Plastic pollution has continued to dominate the headlines in 2022 for its continued threat to the environment. According to a BBC article the threat of plastic pollution is as big as climate change, with one report claiming that “the air we breathe now contains plastic microparticles, there’s plastic in arctic snow, plastics in soil, and plastics in our food.”
In the UK, a Parliamentary report has highlighted that a ‘chemical cocktail’ is building in English rivers, canals, and streams. Water is being poisoned with pathogens, chemicals, and microplastics throughout the country. Consequently, this is ruining natural habitats and blue spaces that people are increasingly using for health and wellbeing purposes.
Looking at it on a global scale, it is believed that the amount of plastic in the ocean could outnumber fish in the sea by 2050.
Even brands, such as Coca Cola and Pepsi Co, who are amongst the worst plastic polluters in the world, are calling for a reduction in plastic production in response to the global crisis. These calls may be attempts for the brands to greenwash their own poor record on plastic pollution, however the scale of the plastic problem is laid bare when brands that sell over 100 billion throwaway plastic bottles every year are calling for a curb on the amount of plastic being produced.
In line with these calls for a global pact on plastic production, environmental officials from around the world will be meeting at the United National Environment Assembly conference at the end of February 2022 to negotiate a treaty to tackle plastic pollution. At this point it is unclear whether this treaty will deal with waste management, recycling, or restrictions on plastic production.
Is recycling plastic possible?
There is a huge difference between waste management of plastics and restricting its production when looking to tackle pollution, and different factions of society are supporting different methods. For example, Trisia Farrelly – an anthropologist at Massey University specialising in research around plastics pollution – argues that oil and gas companies are likely to be much more supportive of methods to control plastic waste because they supply the feedstock for most plastics.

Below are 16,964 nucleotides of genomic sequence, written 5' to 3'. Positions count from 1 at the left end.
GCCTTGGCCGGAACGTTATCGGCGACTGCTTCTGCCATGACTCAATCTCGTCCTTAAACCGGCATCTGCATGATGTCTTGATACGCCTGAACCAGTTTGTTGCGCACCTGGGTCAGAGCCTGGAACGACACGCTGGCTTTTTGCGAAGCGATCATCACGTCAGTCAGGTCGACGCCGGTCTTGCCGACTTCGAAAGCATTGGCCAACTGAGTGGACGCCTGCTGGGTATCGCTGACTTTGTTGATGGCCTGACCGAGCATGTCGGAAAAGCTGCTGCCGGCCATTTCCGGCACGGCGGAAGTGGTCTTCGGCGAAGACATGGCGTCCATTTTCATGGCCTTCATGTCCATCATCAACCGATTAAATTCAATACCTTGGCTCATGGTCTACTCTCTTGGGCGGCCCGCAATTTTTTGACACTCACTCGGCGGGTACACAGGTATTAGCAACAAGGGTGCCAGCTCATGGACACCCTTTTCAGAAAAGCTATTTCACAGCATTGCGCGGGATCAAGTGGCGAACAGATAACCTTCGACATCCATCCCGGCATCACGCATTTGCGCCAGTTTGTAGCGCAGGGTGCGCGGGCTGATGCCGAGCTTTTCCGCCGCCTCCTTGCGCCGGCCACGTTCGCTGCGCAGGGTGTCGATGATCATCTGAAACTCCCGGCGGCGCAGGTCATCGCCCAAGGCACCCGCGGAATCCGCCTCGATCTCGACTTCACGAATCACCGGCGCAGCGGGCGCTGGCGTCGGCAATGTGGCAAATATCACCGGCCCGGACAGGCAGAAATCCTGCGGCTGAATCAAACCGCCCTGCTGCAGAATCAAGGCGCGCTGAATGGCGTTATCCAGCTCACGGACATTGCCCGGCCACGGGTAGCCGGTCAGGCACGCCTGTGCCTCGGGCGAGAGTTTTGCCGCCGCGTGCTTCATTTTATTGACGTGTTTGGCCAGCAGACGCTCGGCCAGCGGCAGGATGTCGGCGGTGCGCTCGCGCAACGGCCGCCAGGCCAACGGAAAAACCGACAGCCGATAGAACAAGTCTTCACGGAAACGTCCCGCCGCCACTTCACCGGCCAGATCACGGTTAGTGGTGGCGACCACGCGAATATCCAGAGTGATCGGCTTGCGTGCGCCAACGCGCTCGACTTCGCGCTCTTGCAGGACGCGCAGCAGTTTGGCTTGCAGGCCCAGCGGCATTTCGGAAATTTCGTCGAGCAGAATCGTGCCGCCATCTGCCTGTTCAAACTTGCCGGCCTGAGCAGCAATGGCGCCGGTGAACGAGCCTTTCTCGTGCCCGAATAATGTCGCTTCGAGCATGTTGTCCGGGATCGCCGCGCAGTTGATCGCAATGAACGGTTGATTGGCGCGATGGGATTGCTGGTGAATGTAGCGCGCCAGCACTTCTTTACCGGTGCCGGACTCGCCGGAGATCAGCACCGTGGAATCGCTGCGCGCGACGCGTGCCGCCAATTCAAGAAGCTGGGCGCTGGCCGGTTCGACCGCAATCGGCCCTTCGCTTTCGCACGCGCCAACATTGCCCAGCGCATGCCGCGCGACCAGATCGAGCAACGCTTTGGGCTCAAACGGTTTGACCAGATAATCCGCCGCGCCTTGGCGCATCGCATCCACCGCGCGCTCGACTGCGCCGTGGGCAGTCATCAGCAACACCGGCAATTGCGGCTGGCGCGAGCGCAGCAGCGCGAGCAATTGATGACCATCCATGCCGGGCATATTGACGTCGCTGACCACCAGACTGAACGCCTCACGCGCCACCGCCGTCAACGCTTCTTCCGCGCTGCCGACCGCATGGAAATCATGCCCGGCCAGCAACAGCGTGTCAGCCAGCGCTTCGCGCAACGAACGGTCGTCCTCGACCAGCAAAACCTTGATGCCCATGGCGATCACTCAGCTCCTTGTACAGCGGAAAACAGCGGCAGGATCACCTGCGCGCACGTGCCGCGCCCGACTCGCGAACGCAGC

Some claim that one way to control plastic waste is to recycle. Countering this, Professor Richard Thompson, from Plymouth University, states that the recycling of plastics will only be effective if there is infrastructure ‘to collect, separate, and viably recycle’ plastics.
Currently, less than 10% of all plastic ever produced has been fully recycled, and an investigation conducted by Reuter found that recycling methods have struggled to keep up with the plastic pollution problem.
This point was backed up by comments from British Prime Minister Boris Johnson ahead of COP26. He stated that recycling plastic materials “doesn’t work” and “is not the answer” to saving and helping global oceans and marine wildlife.
Unlike materials like copper, which are part of the circular economy and can be infinitely recycled, studies continue to show that recycling plastic will never be a viable long-term solution to the plastic pollution crisis.
A study by IPEN (International Pollutants Elimination Network) further supports this notion, as they found that there is very little transparency when it comes to what chemicals are involved in the production of plastic. Therefore, recycling facilities don’t have the ability to exclude plastics with potentially toxic properties.
Considering the chemicals involved in the production of plastic, and its harmful effect on the environment, Canada classified the material as a toxic substance last year, with only 9% of the country’s plastic being recycled each year.
Cutting plastic production is the only way to tackle plastic pollution
Trisia Farrelly confirms that there is now more than enough evidence that plastic pollution could cause ‘irredeemable damage’ unless we act now; there are enough plastic pollution facts to scare anyone.
A landmark 2020 study by Pew Charitable Trusts found that while recycling plastic is still key in controlling plastic pollution, the only way to not let the problem grow at the rate is it now is to put restrictions on the production of plastics.
In fact, 70 influential brands from around the world are calling for a pact to reduce the production and use of virgin plastic. This includes market leaders such as Unilever and Nestle. Therefore, more focus will be placed on the use of recycled plastic while looking for more sustainable and circular alternatives.
One such material is copper. Copper is an example of a material that can multitask due to its unique characteristics. Presently, throughout the UK, it is used to transport our water, generate energy, power our technology, transport, and provide hospital care. Copper can be recycled infinitely without losing performance or properties, making it the ultimate sustainable material to replace plastic.